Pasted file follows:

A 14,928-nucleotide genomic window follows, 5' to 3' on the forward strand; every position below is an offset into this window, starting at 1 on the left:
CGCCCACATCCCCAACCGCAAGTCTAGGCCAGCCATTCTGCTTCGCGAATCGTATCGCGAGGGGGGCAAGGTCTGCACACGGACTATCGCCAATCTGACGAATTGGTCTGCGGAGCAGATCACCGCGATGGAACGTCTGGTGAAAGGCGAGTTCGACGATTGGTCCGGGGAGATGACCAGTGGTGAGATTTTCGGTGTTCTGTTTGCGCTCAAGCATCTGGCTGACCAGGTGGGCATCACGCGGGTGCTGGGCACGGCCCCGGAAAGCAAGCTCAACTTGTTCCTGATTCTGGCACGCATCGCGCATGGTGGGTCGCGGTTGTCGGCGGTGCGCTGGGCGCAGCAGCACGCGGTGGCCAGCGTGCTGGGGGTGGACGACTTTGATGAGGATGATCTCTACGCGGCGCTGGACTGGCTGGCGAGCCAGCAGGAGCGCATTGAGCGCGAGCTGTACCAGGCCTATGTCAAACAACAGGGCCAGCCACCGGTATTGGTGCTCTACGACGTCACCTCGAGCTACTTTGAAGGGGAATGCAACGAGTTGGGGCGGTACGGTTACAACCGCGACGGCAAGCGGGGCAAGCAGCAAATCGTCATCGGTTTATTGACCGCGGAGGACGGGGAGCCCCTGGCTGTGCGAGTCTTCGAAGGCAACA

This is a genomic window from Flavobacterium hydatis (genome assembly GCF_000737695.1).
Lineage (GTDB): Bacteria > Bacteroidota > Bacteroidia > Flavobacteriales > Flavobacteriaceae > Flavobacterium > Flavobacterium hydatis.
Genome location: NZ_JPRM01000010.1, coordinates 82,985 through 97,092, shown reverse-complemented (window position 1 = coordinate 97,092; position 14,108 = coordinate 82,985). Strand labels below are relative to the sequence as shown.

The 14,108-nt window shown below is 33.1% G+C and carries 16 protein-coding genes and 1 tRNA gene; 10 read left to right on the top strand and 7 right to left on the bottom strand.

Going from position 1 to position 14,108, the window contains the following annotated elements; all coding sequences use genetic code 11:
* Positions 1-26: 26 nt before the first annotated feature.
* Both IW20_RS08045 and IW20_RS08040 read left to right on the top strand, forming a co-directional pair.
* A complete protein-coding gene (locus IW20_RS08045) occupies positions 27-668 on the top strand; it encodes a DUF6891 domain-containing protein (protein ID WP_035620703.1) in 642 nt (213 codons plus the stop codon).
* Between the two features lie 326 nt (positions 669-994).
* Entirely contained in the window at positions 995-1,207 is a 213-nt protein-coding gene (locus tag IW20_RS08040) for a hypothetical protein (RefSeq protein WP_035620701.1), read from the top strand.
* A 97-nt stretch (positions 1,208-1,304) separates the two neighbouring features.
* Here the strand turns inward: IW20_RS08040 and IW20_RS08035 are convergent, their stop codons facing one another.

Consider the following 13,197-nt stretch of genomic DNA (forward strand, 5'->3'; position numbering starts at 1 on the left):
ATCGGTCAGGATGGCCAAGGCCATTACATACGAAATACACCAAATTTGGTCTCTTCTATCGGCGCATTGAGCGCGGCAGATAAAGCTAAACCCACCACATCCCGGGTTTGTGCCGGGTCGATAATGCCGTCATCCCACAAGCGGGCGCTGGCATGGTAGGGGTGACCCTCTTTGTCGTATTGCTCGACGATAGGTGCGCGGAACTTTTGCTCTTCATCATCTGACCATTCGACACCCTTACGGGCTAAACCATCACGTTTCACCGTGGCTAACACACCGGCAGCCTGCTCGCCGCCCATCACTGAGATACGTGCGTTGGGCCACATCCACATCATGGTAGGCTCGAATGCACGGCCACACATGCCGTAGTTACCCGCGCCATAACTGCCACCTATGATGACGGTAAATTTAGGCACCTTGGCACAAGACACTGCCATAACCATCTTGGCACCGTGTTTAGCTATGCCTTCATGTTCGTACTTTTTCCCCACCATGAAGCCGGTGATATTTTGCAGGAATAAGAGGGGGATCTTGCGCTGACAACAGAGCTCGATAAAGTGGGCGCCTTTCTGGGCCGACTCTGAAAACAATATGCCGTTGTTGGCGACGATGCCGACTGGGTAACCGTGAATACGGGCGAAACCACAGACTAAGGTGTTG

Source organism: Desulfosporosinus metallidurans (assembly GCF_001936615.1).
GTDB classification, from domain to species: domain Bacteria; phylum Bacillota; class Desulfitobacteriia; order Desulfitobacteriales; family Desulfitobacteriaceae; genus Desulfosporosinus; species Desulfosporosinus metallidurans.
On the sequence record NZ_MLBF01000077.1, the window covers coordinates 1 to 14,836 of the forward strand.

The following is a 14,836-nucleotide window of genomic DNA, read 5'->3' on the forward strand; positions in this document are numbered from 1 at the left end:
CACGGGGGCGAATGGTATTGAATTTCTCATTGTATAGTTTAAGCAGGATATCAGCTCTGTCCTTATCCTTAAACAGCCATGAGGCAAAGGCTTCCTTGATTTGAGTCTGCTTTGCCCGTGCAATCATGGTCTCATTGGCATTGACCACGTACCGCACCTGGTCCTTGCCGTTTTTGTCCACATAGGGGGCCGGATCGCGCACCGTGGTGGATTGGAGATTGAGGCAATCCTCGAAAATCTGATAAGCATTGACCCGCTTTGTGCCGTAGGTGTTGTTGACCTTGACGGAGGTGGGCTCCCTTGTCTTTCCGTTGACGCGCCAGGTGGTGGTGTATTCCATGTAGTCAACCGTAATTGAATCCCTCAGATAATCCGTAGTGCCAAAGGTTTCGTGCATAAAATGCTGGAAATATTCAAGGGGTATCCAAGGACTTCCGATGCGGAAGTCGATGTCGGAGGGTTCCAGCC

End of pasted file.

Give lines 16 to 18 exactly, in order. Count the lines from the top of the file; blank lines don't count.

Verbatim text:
ATCGGTCAGGATGGCCAAGGCCATTACATACGAAATACACCAAATTTGGTCTCTTCTATCGGCGCATTGAGCGCGGCAGATAAAGCTAAACCCACCACATCCCGGGTTTGTGCCGGGTCGATAATGCCGTCATCCCACAAGCGGGCGCTGGCATGGTAGGGGTGACCCTCTTTGTCGTATTGCTCGACGATAGGTGCGCGGAACTTTTGCTCTTCATCATCTGACCATTCGACACCCTTACGGGCTAAACCATCACGTTTCACCGTGGCTAACACACCGGCAGCCTGCTCGCCGCCCATCACTGAGATACGTGCGTTGGGCCACATCCACATCATGGTAGGCTCGAATGCACGGCCACACATGCCGTAGTTACCCGCGCCATAACTGCCACCTATGATGACGGTAAATTTAGGCACCTTGGCACAAGACACTGCCATAACCATCTTGGCACCGTGTTTAGCTATGCCTTCATGTTCGTACTTTTTCCCCACCATGAAGCCGGTGATATTTTGCAGGAATAAGAGGGGGATCTTGCGCTGACAACAGAGCTCGATAAAGTGGGCGCCTTTCTGGGCCGACTCTGAAAACAATATGCCGTTGTTGGCGACGATGCCGACTGGGTAACCGTGAATACGGGCGAAACCACAGACTAAGGTGTTG

Source organism: Desulfosporosinus metallidurans (assembly GCF_001936615.1).
GTDB classification, from domain to species: domain Bacteria; phylum Bacillota; class Desulfitobacteriia; order Desulfitobacteriales; family Desulfitobacteriaceae; genus Desulfosporosinus; species Desulfosporosinus metallidurans.